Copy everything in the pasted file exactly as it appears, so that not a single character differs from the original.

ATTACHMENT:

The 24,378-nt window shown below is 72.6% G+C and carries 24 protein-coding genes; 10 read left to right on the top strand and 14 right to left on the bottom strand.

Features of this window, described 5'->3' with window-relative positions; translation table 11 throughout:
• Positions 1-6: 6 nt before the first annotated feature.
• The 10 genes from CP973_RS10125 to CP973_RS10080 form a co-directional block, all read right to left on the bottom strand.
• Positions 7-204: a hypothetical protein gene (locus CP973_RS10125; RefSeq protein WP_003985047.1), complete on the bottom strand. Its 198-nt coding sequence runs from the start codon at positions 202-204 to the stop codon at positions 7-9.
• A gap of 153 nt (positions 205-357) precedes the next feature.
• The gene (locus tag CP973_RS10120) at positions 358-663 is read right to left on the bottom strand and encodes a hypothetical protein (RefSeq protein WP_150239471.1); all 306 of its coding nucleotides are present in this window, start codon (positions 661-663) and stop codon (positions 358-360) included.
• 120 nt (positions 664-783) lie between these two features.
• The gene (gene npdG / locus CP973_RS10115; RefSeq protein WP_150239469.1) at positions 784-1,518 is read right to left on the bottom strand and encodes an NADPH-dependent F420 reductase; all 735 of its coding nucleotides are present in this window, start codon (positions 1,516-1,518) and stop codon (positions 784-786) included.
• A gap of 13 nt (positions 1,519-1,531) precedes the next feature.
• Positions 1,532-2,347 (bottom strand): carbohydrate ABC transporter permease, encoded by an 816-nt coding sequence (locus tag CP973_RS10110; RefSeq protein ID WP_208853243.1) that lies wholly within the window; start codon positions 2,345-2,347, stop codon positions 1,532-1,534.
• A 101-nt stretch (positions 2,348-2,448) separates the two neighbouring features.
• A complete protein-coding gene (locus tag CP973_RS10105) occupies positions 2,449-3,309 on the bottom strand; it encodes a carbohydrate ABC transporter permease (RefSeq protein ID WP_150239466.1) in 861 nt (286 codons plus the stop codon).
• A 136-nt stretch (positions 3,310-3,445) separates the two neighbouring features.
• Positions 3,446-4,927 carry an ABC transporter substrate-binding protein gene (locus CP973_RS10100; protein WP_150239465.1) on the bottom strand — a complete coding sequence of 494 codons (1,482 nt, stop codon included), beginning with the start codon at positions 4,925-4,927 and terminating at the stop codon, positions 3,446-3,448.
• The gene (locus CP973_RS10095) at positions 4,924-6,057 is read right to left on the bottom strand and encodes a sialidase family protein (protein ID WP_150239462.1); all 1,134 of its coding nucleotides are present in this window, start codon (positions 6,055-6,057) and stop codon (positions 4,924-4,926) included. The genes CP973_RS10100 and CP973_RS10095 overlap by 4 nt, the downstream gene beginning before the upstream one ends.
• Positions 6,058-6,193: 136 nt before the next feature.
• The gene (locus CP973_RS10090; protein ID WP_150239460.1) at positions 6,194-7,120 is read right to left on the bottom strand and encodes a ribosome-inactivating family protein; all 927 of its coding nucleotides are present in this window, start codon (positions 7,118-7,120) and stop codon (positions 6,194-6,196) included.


The 24,378-nt window shown below is 72.6% G+C and carries 24 protein-coding genes; 10 read left to right on the top strand and 14 right to left on the bottom strand.

Features of this window, described 5'->3' with window-relative positions; translation table 11 throughout:
• Positions 1-6: 6 nt before the first annotated feature.
• The 10 genes from CP973_RS10125 to CP973_RS10080 form a co-directional block, all read right to left on the bottom strand.
• Positions 7-204: a hypothetical protein gene (locus CP973_RS10125; RefSeq protein WP_003985047.1), complete on the bottom strand. Its 198-nt coding sequence runs from the start codon at positions 202-204 to the stop codon at positions 7-9.
• A gap of 153 nt (positions 205-357) precedes the next feature.
• The gene (locus tag CP973_RS10120) at positions 358-663 is read right to left on the bottom strand and encodes a hypothetical protein (RefSeq protein WP_150239471.1); all 306 of its coding nucleotides are present in this window, start codon (positions 661-663) and stop codon (positions 358-360) included.
• 120 nt (positions 664-783) lie between these two features.
• The gene (gene npdG / locus CP973_RS10115; RefSeq protein WP_150239469.1) at positions 784-1,518 is read right to left on the bottom strand and encodes an NADPH-dependent F420 reductase; all 735 of its coding nucleotides are present in this window, start codon (positions 1,516-1,518) and stop codon (positions 784-786) included.
• A gap of 13 nt (positions 1,519-1,531) precedes the next feature.
• Positions 1,532-2,347 (bottom strand): carbohydrate ABC transporter permease, encoded by an 816-nt coding sequence (locus tag CP973_RS10110; RefSeq protein ID WP_208853243.1) that lies wholly within the window; start codon positions 2,345-2,347, stop codon positions 1,532-1,534.
• A 101-nt stretch (positions 2,348-2,448) separates the two neighbouring features.
• A complete protein-coding gene (locus tag CP973_RS10105) occupies positions 2,449-3,309 on the bottom strand; it encodes a carbohydrate ABC transporter permease (RefSeq protein ID WP_150239466.1) in 861 nt (286 codons plus the stop codon).
• A 136-nt stretch (positions 3,310-3,445) separates the two neighbouring features.
• Positions 3,446-4,927 carry an ABC transporter substrate-binding protein gene (locus CP973_RS10100; protein WP_150239465.1) on the bottom strand — a complete coding sequence of 494 codons (1,482 nt, stop codon included), beginning with the start codon at positions 4,925-4,927 and terminating at the stop codon, positions 3,446-3,448.
• The gene (locus CP973_RS10095) at positions 4,924-6,057 is read right to left on the bottom strand and encodes a sialidase family protein (protein ID WP_150239462.1); all 1,134 of its coding nucleotides are present in this window, start codon (positions 6,055-6,057) and stop codon (positions 4,924-4,926) included. The genes CP973_RS10100 and CP973_RS10095 overlap by 4 nt, the downstream gene beginning before the upstream one ends.
• Positions 6,058-6,193: 136 nt before the next feature.
• The gene (locus CP973_RS10090; protein ID WP_150239460.1) at positions 6,194-7,120 is read right to left on the bottom strand and encodes a ribosome-inactivating family protein; all 927 of its coding nucleotides are present in this window, start codon (positions 7,118-7,120) and stop codon (positions 6,194-6,196) included.